My mom continued to stir the pot, “Maybe.”
After lunch she shooed us back outside and latched the door.


I was in fifth grade when my Italian grandfather moved into our small three-bedroom bungalow on the outskirts of Gary. My father’s father came to live with us after he was kicked out of his home. He lived with my father’s sister, her family and my grandmother. My father’s mother had something to do with his eviction but I was never privy to that family squabble. I remember going with my dad and picking grandpa up, then being chased down the sidewalk by two crazy women yelling in Italian swinging wooden spoons at us.
My grandfather, a tall, thin, thick-white-haired, blue-eyed Sicilian, spoke very little English. He always smelled of Old Spice After-Shave lotion. At first, he frightened me because all he would do is sit and smoke and stare into space. Eventually, though, he became one more person in our home that irritated my mother.
Grandpa was a creature of habit. Daily he would wake up to a breakfast of his own making. He had a special yellow bowl where he would pour a cup of hot coffee, stir in some milk and crack a raw egg. He stirred it up with a fork and slurped it down right from the bowl. Sometimes some of it would hang from his chin. Since I was the oldest and could reach the kitchen sink, I had the job of clearing the table and washing the breakfast dishes. I always hated touching that sticky mustard-colored residue in the bottom of the bowl.
My mother designated grandpa as my companion every Saturday when I had to travel on the bus to catechism in downtown Gary. Grandpa dressed up in his blue pin stripped suit donned his black Fedora hat and splashed on more after shave lotion. He would hold my hand with his slender nicotine-stained fingers, and walk me across the street on Tenth Avenue to catch the bus. Grandpa attended his Sons of Italy lodge meetings while I was in class. After catechism, he would occasionally treat me to a chocolate malt in Grant’s department store. If I was lucky he would also let me choose some candy to eat on the bus ride home. I always picked Rollo’s.
Grandpa and mom had many battles. She didn’t understand him and he didn’t understand her. It was a language barrier and more. But most of their fights were about his bathing habits or lack thereof. He only bathed on Saturday’s. His rule, not hers.
Grandpa stayed in my brother’s bedroom. My sister, brother and I shared a room. It was crowded. Finally, a year later, my parents contracted to build a four bedroom home south of town. Grandpa swore he wasn’t going to move with us. My mother would tease him and say we were going to sell him with the old house. In the end, grandpa got his way. He died just before we moved.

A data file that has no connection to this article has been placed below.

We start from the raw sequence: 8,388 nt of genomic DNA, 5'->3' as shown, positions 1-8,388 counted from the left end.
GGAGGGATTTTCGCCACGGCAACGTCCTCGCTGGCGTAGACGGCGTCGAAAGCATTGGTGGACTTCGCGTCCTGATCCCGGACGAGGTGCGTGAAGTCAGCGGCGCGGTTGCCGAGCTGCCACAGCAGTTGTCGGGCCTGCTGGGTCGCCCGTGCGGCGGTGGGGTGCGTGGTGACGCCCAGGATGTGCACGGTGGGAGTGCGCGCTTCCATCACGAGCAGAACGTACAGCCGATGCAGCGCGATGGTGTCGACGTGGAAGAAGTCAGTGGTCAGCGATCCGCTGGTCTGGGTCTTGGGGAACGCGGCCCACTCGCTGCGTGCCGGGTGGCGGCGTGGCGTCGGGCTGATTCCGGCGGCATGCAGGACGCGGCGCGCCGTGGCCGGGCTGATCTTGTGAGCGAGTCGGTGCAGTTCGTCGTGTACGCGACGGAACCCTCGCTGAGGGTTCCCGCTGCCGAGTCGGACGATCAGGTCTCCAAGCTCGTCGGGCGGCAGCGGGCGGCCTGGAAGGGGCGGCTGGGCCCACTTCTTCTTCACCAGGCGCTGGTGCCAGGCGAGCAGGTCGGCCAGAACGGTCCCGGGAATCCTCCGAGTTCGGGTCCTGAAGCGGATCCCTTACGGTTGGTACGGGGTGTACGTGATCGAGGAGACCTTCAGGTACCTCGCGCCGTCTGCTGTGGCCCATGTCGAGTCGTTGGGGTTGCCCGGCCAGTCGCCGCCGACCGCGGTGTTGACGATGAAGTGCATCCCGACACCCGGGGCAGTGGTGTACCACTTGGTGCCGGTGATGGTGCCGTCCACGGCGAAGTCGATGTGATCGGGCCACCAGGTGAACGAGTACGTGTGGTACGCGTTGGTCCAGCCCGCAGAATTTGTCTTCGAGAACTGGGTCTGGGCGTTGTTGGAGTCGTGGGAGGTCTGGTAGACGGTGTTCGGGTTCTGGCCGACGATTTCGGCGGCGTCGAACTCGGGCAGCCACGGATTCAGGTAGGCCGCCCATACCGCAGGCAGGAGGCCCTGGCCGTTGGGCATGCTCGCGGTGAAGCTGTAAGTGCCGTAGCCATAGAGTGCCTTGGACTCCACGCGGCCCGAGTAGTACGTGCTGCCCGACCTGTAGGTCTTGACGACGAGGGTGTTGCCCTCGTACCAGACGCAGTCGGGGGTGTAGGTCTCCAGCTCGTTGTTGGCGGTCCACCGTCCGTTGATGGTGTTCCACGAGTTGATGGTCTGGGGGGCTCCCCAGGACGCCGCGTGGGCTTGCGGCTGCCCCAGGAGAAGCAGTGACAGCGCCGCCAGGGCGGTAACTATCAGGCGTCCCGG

Silence Speaks

She stood with her arms folded. She stared down her nose at me. It was the first time we met. First impressions are lasting.
John and I were married a month when Mary, his teenaged daughter, came to live with us. She had been living with John’s sister since his ex-wife ran off.
“I don’t want to live . . . here,” she said.
My husband was silent in his silence. He gathered up her luggage and assorted belongings. Then he nodded for her to follow him to room. Her new home.
“I hate you,” she bellowed after him. Then followed.
He caught my concerned eyes when he said, “Kids will be kids.” I wanted to speak. Speechless.
Weeks, months passed. We played like family.
He asked her to help with chores. She refused. She demanded an allowance. He refused.
The day he slapped her across the face for calling him a ‘bastard” and she retaliated by spitting on him, I beckoned him to let me help. He raised his hands up to stop me and walked away.
Their battles raged. Not at me.
He grounded her. She gave us the silent treatment. She stole the car and came home drunk. He locked her in her room and she called 911.
One night he worked late. I asked if she would like to go out to dinner with me. She agreed. In the restaurant we sat in silence. We looked at the menu, at the other patrons, but not at each other. Then she asked, “Why does he hate me?”
I looked at her and saw her for the first time. She is a child. She is a woman. She is confused. She had been abandoned. She is finally asking for help. For his love.
“Do you hate me?” she asked.
At that moment the bell rang, the gloves had come off. I could step in for the count.
My first reaction was to jump across the table and wrap my arms around her. Baby steps.
I closed my eyes. Tears welled up.
“Mary, your father has loved you from the day you were born. He may not say it. He may not show it like he should. But I know for a fact, he adores you. Me? I don’t hate you. I don’t understand you sometimes,” I said with a chuckle, “Frankly I don’t always understand your father but I know we both want you to be a part of our family.”
She listened. That was a start. We finished our dinner in silence and drove home.
John came home to the sound of laughter. Mary and I were sitting on the floor in the living room surrounded by family photo albums.
“Look at dad in his prom tuxedo. What a dork!” Mary and I both laughed.
“What’s going on here,” John asked as he stepped into the room and stood over us with a curious grin.
Mary stood up and wrapped her arms around her father’s shoulders and said, “I love you daddy. Welcome home.”